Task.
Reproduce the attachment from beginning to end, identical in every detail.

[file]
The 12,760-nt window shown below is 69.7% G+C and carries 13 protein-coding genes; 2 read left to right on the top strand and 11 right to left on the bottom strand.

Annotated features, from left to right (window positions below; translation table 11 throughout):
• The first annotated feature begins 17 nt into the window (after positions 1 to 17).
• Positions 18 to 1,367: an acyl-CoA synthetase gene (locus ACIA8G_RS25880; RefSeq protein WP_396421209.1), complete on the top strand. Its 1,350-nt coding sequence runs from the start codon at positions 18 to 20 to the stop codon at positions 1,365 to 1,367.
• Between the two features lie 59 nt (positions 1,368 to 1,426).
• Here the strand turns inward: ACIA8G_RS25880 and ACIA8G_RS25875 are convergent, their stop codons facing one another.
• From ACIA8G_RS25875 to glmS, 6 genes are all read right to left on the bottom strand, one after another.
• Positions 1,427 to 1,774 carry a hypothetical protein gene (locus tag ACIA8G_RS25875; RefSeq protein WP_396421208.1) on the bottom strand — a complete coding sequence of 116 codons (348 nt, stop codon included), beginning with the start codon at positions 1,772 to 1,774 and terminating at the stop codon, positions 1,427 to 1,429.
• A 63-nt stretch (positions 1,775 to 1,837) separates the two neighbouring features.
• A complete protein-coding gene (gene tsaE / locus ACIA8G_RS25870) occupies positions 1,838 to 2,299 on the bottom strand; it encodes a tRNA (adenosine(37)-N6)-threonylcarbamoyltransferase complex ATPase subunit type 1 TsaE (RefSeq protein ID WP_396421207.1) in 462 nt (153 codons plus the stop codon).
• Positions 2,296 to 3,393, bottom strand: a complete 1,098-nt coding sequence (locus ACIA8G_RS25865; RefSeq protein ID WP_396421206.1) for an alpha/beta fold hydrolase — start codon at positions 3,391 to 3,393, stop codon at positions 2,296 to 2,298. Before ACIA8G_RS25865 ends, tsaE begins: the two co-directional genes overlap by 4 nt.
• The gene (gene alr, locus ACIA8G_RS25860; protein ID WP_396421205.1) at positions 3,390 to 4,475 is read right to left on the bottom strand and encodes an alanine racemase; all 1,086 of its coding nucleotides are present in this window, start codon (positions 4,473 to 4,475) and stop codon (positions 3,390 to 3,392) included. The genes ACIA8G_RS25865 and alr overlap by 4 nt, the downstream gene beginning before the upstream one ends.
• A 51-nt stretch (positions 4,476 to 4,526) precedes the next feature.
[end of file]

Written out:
The 12,760-nt window shown below is 69.7% G+C and carries 13 protein-coding genes; 2 read left to right on the top strand and 11 right to left on the bottom strand.

Annotated features, from left to right (window positions below; translation table 11 throughout):
• The first annotated feature begins 17 nt into the window (after positions 1 to 17).
• Positions 18 to 1,367: an acyl-CoA synthetase gene (locus ACIA8G_RS25880; RefSeq protein WP_396421209.1), complete on the top strand. Its 1,350-nt coding sequence runs from the start codon at positions 18 to 20 to the stop codon at positions 1,365 to 1,367.
• Between the two features lie 59 nt (positions 1,368 to 1,426).
• Here the strand turns inward: ACIA8G_RS25880 and ACIA8G_RS25875 are convergent, their stop codons facing one another.
• From ACIA8G_RS25875 to glmS, 6 genes are all read right to left on the bottom strand, one after another.
• Positions 1,427 to 1,774 carry a hypothetical protein gene (locus tag ACIA8G_RS25875; RefSeq protein WP_396421208.1) on the bottom strand — a complete coding sequence of 116 codons (348 nt, stop codon included), beginning with the start codon at positions 1,772 to 1,774 and terminating at the stop codon, positions 1,427 to 1,429.
• A 63-nt stretch (positions 1,775 to 1,837) separates the two neighbouring features.
• A complete protein-coding gene (gene tsaE / locus ACIA8G_RS25870) occupies positions 1,838 to 2,299 on the bottom strand; it encodes a tRNA (adenosine(37)-N6)-threonylcarbamoyltransferase complex ATPase subunit type 1 TsaE (RefSeq protein ID WP_396421207.1) in 462 nt (153 codons plus the stop codon).
• Positions 2,296 to 3,393, bottom strand: a complete 1,098-nt coding sequence (locus ACIA8G_RS25865; RefSeq protein ID WP_396421206.1) for an alpha/beta fold hydrolase — start codon at positions 3,391 to 3,393, stop codon at positions 2,296 to 2,298. Before ACIA8G_RS25865 ends, tsaE begins: the two co-directional genes overlap by 4 nt.
• The gene (gene alr, locus ACIA8G_RS25860; protein ID WP_396421205.1) at positions 3,390 to 4,475 is read right to left on the bottom strand and encodes an alanine racemase; all 1,086 of its coding nucleotides are present in this window, start codon (positions 4,473 to 4,475) and stop codon (positions 3,390 to 3,392) included. The genes ACIA8G_RS25865 and alr overlap by 4 nt, the downstream gene beginning before the upstream one ends.
• A 51-nt stretch (positions 4,476 to 4,526) precedes the next feature.